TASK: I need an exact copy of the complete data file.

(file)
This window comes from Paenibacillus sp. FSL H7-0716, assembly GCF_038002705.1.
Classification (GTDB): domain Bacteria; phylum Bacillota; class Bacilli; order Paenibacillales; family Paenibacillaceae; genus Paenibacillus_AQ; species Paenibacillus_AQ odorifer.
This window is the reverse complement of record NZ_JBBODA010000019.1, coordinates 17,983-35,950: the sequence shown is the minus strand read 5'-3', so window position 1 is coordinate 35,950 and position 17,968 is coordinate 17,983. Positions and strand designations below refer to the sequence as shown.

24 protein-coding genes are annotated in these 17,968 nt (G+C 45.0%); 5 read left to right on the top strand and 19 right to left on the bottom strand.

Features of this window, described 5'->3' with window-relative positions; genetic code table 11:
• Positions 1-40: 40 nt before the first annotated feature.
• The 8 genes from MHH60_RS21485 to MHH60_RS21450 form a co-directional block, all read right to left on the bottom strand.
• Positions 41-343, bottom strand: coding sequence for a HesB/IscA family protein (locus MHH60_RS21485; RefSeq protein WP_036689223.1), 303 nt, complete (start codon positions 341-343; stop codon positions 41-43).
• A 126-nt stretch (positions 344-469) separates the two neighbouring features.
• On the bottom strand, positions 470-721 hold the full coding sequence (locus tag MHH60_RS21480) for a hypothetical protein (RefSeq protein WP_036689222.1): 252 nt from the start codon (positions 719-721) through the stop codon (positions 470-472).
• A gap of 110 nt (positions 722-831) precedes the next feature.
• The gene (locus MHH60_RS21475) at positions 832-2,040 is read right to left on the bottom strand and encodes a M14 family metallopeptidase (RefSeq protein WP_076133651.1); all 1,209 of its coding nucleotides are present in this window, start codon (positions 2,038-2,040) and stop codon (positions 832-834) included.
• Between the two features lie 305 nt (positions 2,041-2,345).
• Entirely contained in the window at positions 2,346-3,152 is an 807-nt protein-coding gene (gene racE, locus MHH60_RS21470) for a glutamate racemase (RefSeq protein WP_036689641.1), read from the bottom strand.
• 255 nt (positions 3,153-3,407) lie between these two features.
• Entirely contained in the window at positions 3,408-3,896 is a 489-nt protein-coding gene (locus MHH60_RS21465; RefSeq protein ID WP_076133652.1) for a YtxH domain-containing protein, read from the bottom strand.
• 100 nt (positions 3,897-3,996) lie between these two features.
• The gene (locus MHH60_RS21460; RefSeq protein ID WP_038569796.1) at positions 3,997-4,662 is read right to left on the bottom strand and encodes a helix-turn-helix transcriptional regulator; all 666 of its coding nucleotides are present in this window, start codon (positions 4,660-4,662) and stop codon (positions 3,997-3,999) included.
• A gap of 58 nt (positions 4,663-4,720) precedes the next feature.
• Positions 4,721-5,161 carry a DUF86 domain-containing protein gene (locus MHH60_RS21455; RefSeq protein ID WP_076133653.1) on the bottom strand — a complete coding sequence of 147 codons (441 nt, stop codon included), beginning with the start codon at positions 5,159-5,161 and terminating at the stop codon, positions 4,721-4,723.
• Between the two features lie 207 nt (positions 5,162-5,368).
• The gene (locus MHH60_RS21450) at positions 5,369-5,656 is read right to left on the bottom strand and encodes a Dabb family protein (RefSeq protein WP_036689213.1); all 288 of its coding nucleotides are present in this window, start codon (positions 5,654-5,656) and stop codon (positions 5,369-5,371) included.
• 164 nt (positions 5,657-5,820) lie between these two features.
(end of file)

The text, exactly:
This window comes from Paenibacillus sp. FSL H7-0716, assembly GCF_038002705.1.
Classification (GTDB): domain Bacteria; phylum Bacillota; class Bacilli; order Paenibacillales; family Paenibacillaceae; genus Paenibacillus_AQ; species Paenibacillus_AQ odorifer.
This window is the reverse complement of record NZ_JBBODA010000019.1, coordinates 17,983-35,950: the sequence shown is the minus strand read 5'-3', so window position 1 is coordinate 35,950 and position 17,968 is coordinate 17,983. Positions and strand designations below refer to the sequence as shown.

24 protein-coding genes are annotated in these 17,968 nt (G+C 45.0%); 5 read left to right on the top strand and 19 right to left on the bottom strand.

Features of this window, described 5'->3' with window-relative positions; genetic code table 11:
• Positions 1-40: 40 nt before the first annotated feature.
• The 8 genes from MHH60_RS21485 to MHH60_RS21450 form a co-directional block, all read right to left on the bottom strand.
• Positions 41-343, bottom strand: coding sequence for a HesB/IscA family protein (locus MHH60_RS21485; RefSeq protein WP_036689223.1), 303 nt, complete (start codon positions 341-343; stop codon positions 41-43).
• A 126-nt stretch (positions 344-469) separates the two neighbouring features.
• On the bottom strand, positions 470-721 hold the full coding sequence (locus tag MHH60_RS21480) for a hypothetical protein (RefSeq protein WP_036689222.1): 252 nt from the start codon (positions 719-721) through the stop codon (positions 470-472).
• A gap of 110 nt (positions 722-831) precedes the next feature.
• The gene (locus MHH60_RS21475) at positions 832-2,040 is read right to left on the bottom strand and encodes a M14 family metallopeptidase (RefSeq protein WP_076133651.1); all 1,209 of its coding nucleotides are present in this window, start codon (positions 2,038-2,040) and stop codon (positions 832-834) included.
• Between the two features lie 305 nt (positions 2,041-2,345).
• Entirely contained in the window at positions 2,346-3,152 is an 807-nt protein-coding gene (gene racE, locus MHH60_RS21470) for a glutamate racemase (RefSeq protein WP_036689641.1), read from the bottom strand.
• 255 nt (positions 3,153-3,407) lie between these two features.
• Entirely contained in the window at positions 3,408-3,896 is a 489-nt protein-coding gene (locus MHH60_RS21465; RefSeq protein ID WP_076133652.1) for a YtxH domain-containing protein, read from the bottom strand.
• 100 nt (positions 3,897-3,996) lie between these two features.
• The gene (locus MHH60_RS21460; RefSeq protein ID WP_038569796.1) at positions 3,997-4,662 is read right to left on the bottom strand and encodes a helix-turn-helix transcriptional regulator; all 666 of its coding nucleotides are present in this window, start codon (positions 4,660-4,662) and stop codon (positions 3,997-3,999) included.
• A gap of 58 nt (positions 4,663-4,720) precedes the next feature.
• Positions 4,721-5,161 carry a DUF86 domain-containing protein gene (locus MHH60_RS21455; RefSeq protein ID WP_076133653.1) on the bottom strand — a complete coding sequence of 147 codons (441 nt, stop codon included), beginning with the start codon at positions 5,159-5,161 and terminating at the stop codon, positions 4,721-4,723.
• Between the two features lie 207 nt (positions 5,162-5,368).
• The gene (locus MHH60_RS21450) at positions 5,369-5,656 is read right to left on the bottom strand and encodes a Dabb family protein (RefSeq protein WP_036689213.1); all 288 of its coding nucleotides are present in this window, start codon (positions 5,654-5,656) and stop codon (positions 5,369-5,371) included.
• 164 nt (positions 5,657-5,820) lie between these two features.